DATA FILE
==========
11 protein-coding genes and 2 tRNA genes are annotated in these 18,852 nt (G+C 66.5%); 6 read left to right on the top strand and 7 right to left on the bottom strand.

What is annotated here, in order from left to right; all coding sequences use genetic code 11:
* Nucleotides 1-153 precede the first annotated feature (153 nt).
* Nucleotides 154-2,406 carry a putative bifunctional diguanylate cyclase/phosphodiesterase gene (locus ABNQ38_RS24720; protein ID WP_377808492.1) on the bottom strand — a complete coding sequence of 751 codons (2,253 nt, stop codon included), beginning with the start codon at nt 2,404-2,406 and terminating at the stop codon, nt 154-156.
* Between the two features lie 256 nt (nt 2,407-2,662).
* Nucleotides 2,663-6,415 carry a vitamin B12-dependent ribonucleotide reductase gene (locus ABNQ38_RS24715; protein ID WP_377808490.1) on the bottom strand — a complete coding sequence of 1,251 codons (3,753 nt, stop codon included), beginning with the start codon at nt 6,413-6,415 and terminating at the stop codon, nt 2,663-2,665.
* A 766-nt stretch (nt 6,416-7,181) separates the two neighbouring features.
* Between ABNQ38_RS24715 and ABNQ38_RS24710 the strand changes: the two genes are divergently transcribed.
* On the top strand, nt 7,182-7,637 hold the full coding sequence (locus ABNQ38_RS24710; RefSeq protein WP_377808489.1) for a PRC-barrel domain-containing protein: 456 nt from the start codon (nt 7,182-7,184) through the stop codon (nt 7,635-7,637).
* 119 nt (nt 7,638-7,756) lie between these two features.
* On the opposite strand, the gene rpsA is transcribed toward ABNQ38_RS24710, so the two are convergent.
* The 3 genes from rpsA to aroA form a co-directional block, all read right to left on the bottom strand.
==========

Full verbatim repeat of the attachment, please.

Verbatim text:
11 protein-coding genes and 2 tRNA genes are annotated in these 18,852 nt (G+C 66.5%); 6 read left to right on the top strand and 7 right to left on the bottom strand.

What is annotated here, in order from left to right; all coding sequences use genetic code 11:
* Nucleotides 1-153 precede the first annotated feature (153 nt).
* Nucleotides 154-2,406 carry a putative bifunctional diguanylate cyclase/phosphodiesterase gene (locus ABNQ38_RS24720; protein ID WP_377808492.1) on the bottom strand — a complete coding sequence of 751 codons (2,253 nt, stop codon included), beginning with the start codon at nt 2,404-2,406 and terminating at the stop codon, nt 154-156.
* Between the two features lie 256 nt (nt 2,407-2,662).
* Nucleotides 2,663-6,415 carry a vitamin B12-dependent ribonucleotide reductase gene (locus ABNQ38_RS24715; protein ID WP_377808490.1) on the bottom strand — a complete coding sequence of 1,251 codons (3,753 nt, stop codon included), beginning with the start codon at nt 6,413-6,415 and terminating at the stop codon, nt 2,663-2,665.
* A 766-nt stretch (nt 6,416-7,181) separates the two neighbouring features.
* Between ABNQ38_RS24715 and ABNQ38_RS24710 the strand changes: the two genes are divergently transcribed.
* On the top strand, nt 7,182-7,637 hold the full coding sequence (locus ABNQ38_RS24710; RefSeq protein WP_377808489.1) for a PRC-barrel domain-containing protein: 456 nt from the start codon (nt 7,182-7,184) through the stop codon (nt 7,635-7,637).
* 119 nt (nt 7,638-7,756) lie between these two features.
* On the opposite strand, the gene rpsA is transcribed toward ABNQ38_RS24710, so the two are convergent.
* The 3 genes from rpsA to aroA form a co-directional block, all read right to left on the bottom strand.